Working Life: Gráinne Gaffney, director of Public Health Nursing

Gráinne Gaffney, director of Public Health Nursing and chair of Nurture Stream — Standardisation of Professional Records, HSE
Working Life: Gráinne Gaffney, director of Public Health Nursing

Gráinne Gaffney, director of Public Health Nursing and chair of Nurture Stream — Standardisation of Professional Records, HSE

7am: Mornings are busy, with the rush and bustle of family life. With lunches prepared and time pressure to catch school buses, we all go on our way with a hug.

9am: At the desk in the Primary Care Centre in Meath, I check the day’s calendar and prioritise emails for attention. The scope of my role is a challenge and an honour, as my team supports the community population from newborns to those in their advancing years.

11am: Everyday brings different meetings and projects for each aspect of my role and

my areas of specialist interest, such as child health governance, quality improvement and health informatics.

Today, I have a national meeting with colleagues regarding streamlining systems for the collection and analysis of data for the national public health nursing service.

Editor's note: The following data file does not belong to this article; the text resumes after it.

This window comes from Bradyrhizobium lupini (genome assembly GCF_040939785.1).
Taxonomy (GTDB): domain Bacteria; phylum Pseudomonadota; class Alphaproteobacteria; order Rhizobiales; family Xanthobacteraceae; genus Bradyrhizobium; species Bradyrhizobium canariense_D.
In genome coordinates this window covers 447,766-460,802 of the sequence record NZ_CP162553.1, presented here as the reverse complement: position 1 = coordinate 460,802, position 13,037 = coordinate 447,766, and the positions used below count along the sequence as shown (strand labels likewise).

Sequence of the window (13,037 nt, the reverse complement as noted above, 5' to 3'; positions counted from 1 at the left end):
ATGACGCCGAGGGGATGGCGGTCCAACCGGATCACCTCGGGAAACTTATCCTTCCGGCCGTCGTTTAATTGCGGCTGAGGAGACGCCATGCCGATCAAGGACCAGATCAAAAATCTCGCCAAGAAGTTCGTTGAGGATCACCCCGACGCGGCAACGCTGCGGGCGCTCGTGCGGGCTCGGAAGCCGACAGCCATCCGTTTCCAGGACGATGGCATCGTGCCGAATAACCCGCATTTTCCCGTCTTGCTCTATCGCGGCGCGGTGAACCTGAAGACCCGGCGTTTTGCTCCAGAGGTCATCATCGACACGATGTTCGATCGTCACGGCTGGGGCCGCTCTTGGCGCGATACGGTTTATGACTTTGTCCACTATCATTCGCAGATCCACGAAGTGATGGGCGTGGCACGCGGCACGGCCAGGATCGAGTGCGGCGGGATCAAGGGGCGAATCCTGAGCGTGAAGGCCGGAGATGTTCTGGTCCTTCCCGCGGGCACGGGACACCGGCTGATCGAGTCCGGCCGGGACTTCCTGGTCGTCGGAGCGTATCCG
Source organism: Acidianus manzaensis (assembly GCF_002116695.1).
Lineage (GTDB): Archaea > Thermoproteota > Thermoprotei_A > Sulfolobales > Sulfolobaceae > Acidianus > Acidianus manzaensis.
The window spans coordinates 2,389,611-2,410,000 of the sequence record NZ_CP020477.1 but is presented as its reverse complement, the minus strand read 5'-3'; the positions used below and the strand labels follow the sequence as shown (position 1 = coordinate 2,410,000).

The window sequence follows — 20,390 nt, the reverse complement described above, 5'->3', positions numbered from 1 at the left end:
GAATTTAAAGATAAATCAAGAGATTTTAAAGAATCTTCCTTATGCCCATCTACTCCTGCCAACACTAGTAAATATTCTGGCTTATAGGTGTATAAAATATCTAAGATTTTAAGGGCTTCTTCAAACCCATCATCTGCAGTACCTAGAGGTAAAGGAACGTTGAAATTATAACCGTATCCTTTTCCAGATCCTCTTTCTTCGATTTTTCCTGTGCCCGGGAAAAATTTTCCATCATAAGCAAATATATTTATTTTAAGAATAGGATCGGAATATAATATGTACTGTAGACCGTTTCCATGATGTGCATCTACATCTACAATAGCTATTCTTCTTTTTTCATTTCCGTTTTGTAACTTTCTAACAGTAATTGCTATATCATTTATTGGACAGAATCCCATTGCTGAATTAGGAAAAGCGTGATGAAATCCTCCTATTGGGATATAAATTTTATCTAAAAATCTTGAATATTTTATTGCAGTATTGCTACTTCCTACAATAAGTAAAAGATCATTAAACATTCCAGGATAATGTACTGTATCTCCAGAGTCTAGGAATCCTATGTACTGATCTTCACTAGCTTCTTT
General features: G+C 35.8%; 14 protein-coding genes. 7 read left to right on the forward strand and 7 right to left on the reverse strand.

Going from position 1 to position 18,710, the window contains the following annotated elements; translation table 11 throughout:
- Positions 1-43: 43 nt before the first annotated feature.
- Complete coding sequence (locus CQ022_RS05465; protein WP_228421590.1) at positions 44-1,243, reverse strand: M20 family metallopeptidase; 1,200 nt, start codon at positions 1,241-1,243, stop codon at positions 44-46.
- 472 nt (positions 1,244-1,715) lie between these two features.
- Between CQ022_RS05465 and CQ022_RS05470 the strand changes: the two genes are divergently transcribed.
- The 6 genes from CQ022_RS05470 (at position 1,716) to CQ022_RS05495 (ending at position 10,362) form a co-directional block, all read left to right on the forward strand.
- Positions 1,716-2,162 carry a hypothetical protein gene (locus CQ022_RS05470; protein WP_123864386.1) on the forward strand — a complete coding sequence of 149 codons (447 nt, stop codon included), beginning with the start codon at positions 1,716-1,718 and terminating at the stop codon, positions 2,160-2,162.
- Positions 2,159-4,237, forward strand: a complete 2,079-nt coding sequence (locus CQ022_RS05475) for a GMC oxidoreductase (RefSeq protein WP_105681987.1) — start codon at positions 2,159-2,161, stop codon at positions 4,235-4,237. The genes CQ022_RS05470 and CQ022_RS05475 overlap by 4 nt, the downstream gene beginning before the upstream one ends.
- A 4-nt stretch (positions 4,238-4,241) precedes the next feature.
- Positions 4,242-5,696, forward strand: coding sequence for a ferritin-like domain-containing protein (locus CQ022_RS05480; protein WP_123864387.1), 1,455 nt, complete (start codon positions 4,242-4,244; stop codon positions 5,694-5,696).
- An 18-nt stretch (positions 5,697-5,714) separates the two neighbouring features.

Working collaboratively with a national focus, allows for analysis of a services’ health data with the aim to achieve improved healthcare outcomes.

1.30pm: One of my new year resolutions is to ensure I have a daily lunch. As I travel a lot I try to have a healthy lunch prepared.

2pm: Today, I’m chairing a Nurture meeting, as part of the implementation of the National Healthy Childhood programme. This group has led on the implementation of an inaugural national child health professional record, a standardised child health assessment practice manual for primary health networks and a national developmental assessment tool kit for all primary health networks and community medical doctors. After the meeting, it is back to my office to review national documents, business cases or governance mechanisms for the service, as well as catching up with my team, frontline public health nurses and community nurses.

6pm:Back home, my real work begins!

Firstly, dinner preparation and lively

discussion with the children, Órlaith, Niamh and Seán, on their individual days. Afterwards, I’m on the road for with the kids for football, camogie, hurling, music. My husband, Alan and I are like passing ships in the night. Once the children are in bed, I usually do a few hours research study for my doctorate in governance.

The Nurture Programme — Infant Health and Wellbeing — funded by Atlantic Philanthropies (Atlantic) focuses on universal child health service for 0 to 2-year-olds. See mychild.ie.

More in this section